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Indo-Caribbean folklore spirits

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the cover page of the book

  • By Megha Sharma

Here is a video from the distinguished lecture series of Dr Kumar Mahabir. He is a renowned Anthropologist and is a professor at the University of Trinidad and Tobago (UTT). He has shared useful insights into the Indo-Caribbean Folklore spirits. Through the video, he discusses his book “Indian Caribbean Folklore Spirits” which provides details of the presence of a brood of spirits believed to roam the Caribbean since the abolition of slavery.” The book also discusses five kinds of spirits acknowledged in the East India.

The Anthropologist also presents a catalogue of works, on spirits and supernatural beings. Herein, he talks about the well-known movie “Harry potter” (An adaptation of the book series by J.K rowling), “the chronicles of Narnia” ( by C.S Lewis). Both the movies are given a mystical touch with a fantastic storyline having unusual characters like Papa Bois and Mr. Tumnus respectively. He recounts other Hollywood productions with and an Indian movie “Hisss”, where the centeral character plays the role of a Nagin (female snake).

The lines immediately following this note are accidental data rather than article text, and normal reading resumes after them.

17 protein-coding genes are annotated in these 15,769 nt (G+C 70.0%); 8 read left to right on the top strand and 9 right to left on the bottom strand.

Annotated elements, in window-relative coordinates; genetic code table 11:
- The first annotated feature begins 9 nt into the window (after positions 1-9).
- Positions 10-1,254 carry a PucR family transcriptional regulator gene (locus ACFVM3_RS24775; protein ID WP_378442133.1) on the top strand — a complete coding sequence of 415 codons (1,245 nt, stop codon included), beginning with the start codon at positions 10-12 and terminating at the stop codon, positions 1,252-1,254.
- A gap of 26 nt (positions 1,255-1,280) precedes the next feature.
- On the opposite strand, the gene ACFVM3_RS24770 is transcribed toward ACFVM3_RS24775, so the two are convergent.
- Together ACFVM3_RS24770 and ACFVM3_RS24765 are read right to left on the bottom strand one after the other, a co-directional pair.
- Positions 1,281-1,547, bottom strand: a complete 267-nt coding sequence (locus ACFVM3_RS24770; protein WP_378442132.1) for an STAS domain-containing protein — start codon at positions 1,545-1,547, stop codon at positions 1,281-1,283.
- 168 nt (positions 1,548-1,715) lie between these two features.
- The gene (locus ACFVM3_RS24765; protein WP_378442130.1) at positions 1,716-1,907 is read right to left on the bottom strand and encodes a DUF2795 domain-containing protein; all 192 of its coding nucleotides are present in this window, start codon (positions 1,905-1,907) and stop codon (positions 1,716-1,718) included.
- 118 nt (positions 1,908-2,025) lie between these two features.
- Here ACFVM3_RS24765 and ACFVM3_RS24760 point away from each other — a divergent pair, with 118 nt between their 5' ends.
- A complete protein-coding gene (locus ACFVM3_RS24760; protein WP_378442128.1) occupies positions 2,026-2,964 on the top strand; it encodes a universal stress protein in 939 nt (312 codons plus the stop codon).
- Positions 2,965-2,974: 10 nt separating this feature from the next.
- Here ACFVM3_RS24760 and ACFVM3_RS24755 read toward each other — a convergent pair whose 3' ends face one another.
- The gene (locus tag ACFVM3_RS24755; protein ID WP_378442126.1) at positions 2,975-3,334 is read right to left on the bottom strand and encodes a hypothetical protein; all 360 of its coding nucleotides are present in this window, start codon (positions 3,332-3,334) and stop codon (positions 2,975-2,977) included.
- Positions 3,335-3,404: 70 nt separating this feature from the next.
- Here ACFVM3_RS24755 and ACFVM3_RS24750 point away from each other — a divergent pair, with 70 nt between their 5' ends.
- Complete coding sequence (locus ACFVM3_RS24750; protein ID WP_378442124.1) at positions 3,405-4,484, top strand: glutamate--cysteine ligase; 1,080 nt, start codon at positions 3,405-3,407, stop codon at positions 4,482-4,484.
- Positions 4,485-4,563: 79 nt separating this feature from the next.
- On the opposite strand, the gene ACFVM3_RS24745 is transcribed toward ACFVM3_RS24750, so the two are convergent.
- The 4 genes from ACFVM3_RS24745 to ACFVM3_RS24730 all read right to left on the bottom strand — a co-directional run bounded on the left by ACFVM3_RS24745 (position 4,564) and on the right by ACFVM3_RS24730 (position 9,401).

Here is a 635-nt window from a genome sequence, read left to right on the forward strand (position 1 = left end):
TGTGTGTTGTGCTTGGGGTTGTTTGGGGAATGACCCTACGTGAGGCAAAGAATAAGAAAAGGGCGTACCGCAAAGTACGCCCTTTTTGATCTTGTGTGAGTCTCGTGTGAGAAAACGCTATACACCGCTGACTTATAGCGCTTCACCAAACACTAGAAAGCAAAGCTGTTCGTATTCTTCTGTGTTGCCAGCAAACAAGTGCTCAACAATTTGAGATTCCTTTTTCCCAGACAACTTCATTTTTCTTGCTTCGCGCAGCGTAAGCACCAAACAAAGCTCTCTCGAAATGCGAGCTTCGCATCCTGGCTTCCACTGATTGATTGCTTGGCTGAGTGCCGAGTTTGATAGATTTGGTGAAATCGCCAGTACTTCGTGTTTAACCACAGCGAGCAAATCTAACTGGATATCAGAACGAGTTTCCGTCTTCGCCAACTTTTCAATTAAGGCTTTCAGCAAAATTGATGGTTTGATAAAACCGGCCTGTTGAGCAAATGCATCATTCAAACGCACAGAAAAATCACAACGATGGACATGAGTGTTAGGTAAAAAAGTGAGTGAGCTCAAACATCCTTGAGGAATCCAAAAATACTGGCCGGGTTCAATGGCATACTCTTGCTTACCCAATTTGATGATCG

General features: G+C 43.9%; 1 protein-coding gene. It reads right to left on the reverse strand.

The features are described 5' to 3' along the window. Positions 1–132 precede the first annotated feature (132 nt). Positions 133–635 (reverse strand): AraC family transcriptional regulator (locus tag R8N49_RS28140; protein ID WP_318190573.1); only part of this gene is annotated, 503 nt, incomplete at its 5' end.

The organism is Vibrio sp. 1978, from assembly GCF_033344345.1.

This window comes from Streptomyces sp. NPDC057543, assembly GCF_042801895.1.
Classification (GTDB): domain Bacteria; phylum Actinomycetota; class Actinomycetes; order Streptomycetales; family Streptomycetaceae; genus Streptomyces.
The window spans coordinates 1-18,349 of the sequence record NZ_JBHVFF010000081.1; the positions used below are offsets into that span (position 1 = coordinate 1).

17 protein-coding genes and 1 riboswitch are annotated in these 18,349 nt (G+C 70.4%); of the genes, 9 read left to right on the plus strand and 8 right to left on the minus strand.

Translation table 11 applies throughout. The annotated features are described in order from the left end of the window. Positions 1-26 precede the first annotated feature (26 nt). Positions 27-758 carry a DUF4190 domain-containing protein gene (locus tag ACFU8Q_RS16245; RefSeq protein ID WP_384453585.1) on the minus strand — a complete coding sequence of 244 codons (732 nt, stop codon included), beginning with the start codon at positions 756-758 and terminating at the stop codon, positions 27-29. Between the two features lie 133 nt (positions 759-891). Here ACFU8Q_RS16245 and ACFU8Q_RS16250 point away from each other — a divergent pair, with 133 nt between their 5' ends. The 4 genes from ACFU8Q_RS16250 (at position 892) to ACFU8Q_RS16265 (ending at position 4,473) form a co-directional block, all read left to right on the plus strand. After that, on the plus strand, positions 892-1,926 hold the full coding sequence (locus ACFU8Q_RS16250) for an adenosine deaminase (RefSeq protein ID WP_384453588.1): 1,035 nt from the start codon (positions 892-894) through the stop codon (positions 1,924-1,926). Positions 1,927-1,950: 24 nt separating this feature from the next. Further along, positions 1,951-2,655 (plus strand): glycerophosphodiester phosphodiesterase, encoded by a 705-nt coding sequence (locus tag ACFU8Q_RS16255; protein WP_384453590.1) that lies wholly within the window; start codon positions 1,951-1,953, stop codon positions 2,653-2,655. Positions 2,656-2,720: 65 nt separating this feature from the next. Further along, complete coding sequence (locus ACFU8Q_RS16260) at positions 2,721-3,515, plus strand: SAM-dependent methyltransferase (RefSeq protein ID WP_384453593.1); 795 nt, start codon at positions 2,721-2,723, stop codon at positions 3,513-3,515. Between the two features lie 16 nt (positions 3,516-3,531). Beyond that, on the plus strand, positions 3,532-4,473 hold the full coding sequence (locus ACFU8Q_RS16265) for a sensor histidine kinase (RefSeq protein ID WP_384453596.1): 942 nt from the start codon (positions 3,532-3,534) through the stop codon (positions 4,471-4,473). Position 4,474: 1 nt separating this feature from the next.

The video also discovers how Indian festival Holi and the West Indies festival Phagwa, celebrate the good over evil, where the king hiranyakashyap and his sister Holika are demons. Further, the Moko-Zombie ghost and the blue devils are also traditional synchronicities. The Moko Zombie ghost moves on stilts and the origins of the word being derived from the West Indies, meaning spirit, and the blue devil, a ghost with “tails, mask, horns and pitchfork”.

The most interesting part is when Dr Kumar acknowledges the five spirits of India and the Caribbean Sea. He provides how the book, “Indian Caribbean Folklore Spirits” registers the presence of five widely known spirits in both the lands. Namely, the Raa-khas, the Chu-rile, dee baba, the snake woman: Nagin and the Jinn: sheikh sadiq.

All these are different manifestations of evil spirits with the Raa-khas being a new born evil child, born as a consequence to its mother’s evil deeds. The child has to be killed as soon as it is born by the midwife (chaamine) to get rid of the risk of becoming a victim.

The Chu-rile is a ghost pf a died pregnant women, who has suicided in the time period. It moves around in white dress with unmanaged hair and is often considered to harm people as she grieves for her lost child whereas, the Saapin, is an adorable woman who charms many men. She is a sign of near death and also a cause of her husbands’ death. She is said to marry seven times and has a snake along her spine. It is surprising to note that this mystic incarnation is undiscovered by the woman herself. She undergoes this transformation on a full moon night (Purnima).